• In the bargain-suit business, the hunted has become the hunter. Less than two weeks after rebuffing a bid from Jos. A. Bank (JOSB), Men’s Wearhouse (MW) has turned around and offered to buy its rival at $55 a share. Although Men’s Wearhouse is roughly twice the size of its target by sales and number of stores, Jos. A. Bank has more cash on hand and has been much more profitable in recent years.
• In Switzerland, home to five of Europe’s 20 best-paid CEOs, voters overwhelmingly rejected a proposal to limit executive pay to 12 times that of junior employees. Opponents of the pay cap argued that it would tarnish the country’s probusiness reputation.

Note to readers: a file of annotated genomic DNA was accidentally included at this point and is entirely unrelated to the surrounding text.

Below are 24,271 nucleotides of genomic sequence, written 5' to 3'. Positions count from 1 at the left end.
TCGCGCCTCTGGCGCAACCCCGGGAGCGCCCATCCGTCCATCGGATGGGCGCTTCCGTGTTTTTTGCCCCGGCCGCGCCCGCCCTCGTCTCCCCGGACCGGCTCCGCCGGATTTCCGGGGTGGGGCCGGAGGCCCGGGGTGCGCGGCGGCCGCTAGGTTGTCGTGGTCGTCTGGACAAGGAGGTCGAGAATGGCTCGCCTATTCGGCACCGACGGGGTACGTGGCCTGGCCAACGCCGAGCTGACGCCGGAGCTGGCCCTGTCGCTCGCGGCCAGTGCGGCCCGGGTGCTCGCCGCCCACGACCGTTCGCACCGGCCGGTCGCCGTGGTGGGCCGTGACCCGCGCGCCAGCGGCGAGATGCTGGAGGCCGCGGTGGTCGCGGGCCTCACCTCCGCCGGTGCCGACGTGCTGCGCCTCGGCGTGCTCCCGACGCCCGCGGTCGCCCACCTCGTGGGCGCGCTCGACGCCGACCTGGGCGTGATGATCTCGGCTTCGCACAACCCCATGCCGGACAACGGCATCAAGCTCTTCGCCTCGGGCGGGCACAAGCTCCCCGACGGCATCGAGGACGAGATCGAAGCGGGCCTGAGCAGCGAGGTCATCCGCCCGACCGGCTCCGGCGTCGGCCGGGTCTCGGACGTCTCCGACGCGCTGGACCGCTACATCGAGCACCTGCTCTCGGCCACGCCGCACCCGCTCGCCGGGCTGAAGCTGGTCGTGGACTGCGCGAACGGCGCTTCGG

• Rogers Communications (RCI/A:CN) agreed to pay $4.9 billion for rights to National Hockey League games for the next 12 years. The deal marks the first time the NHL has granted Canadian rights to a single company. Rogers, a media conglomerate that is Canada’s largest wireless carrier, will air the games on tablets and mobile phones, and has also made agreements to let other broadcasters carry some games.
Marvin Fong/The Plain Dealer/Landov
• Boeing’s (BA) nascent 787 model has hit yet more turbulence as U.S. regulators ordered airline pilots to steer some of the planes clear of thunderstorms. So-called Dreamliners equipped with General Electric (GE) engines have shown signs of icing up and losing power in bad weather. GE plans to fix the problem with software modifications.
• Asian shoppers and higher prices continue to put a shine on Tiffany (TIF). Profit at the jeweler surged 50 percent in the recent quarter, far more than analysts expected. Sales in Asia increased 27 percent, and the company’s gross margin swelled.